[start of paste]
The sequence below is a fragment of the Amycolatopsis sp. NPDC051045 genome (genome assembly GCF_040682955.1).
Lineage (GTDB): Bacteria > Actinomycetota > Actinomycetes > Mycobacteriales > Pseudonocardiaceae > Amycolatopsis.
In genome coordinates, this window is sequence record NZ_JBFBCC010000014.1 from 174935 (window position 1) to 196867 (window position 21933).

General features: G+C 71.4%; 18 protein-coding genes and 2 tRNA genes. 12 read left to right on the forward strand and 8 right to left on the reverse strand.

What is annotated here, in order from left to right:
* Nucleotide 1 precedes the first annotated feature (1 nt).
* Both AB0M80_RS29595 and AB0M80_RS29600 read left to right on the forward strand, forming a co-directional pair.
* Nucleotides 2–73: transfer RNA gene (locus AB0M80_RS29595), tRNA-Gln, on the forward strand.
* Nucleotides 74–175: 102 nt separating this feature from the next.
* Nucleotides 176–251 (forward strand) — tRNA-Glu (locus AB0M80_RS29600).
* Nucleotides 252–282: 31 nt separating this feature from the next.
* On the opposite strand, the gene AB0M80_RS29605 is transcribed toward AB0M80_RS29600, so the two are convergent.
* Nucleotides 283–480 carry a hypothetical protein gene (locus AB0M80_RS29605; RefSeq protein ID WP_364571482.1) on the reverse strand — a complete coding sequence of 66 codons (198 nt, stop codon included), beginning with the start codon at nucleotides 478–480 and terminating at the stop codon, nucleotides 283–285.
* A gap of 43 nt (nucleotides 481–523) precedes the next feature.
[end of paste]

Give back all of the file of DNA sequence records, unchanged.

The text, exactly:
The sequence below is a fragment of the Amycolatopsis sp. NPDC051045 genome (genome assembly GCF_040682955.1).
Lineage (GTDB): Bacteria > Actinomycetota > Actinomycetes > Mycobacteriales > Pseudonocardiaceae > Amycolatopsis.
In genome coordinates, this window is sequence record NZ_JBFBCC010000014.1 from 174935 (window position 1) to 196867 (window position 21933).

General features: G+C 71.4%; 18 protein-coding genes and 2 tRNA genes. 12 read left to right on the forward strand and 8 right to left on the reverse strand.

What is annotated here, in order from left to right:
* Nucleotide 1 precedes the first annotated feature (1 nt).
* Both AB0M80_RS29595 and AB0M80_RS29600 read left to right on the forward strand, forming a co-directional pair.
* Nucleotides 2–73: transfer RNA gene (locus AB0M80_RS29595), tRNA-Gln, on the forward strand.
* Nucleotides 74–175: 102 nt separating this feature from the next.
* Nucleotides 176–251 (forward strand) — tRNA-Glu (locus AB0M80_RS29600).
* Nucleotides 252–282: 31 nt separating this feature from the next.
* On the opposite strand, the gene AB0M80_RS29605 is transcribed toward AB0M80_RS29600, so the two are convergent.
* Nucleotides 283–480 carry a hypothetical protein gene (locus AB0M80_RS29605; RefSeq protein ID WP_364571482.1) on the reverse strand — a complete coding sequence of 66 codons (198 nt, stop codon included), beginning with the start codon at nucleotides 478–480 and terminating at the stop codon, nucleotides 283–285.
* A gap of 43 nt (nucleotides 481–523) precedes the next feature.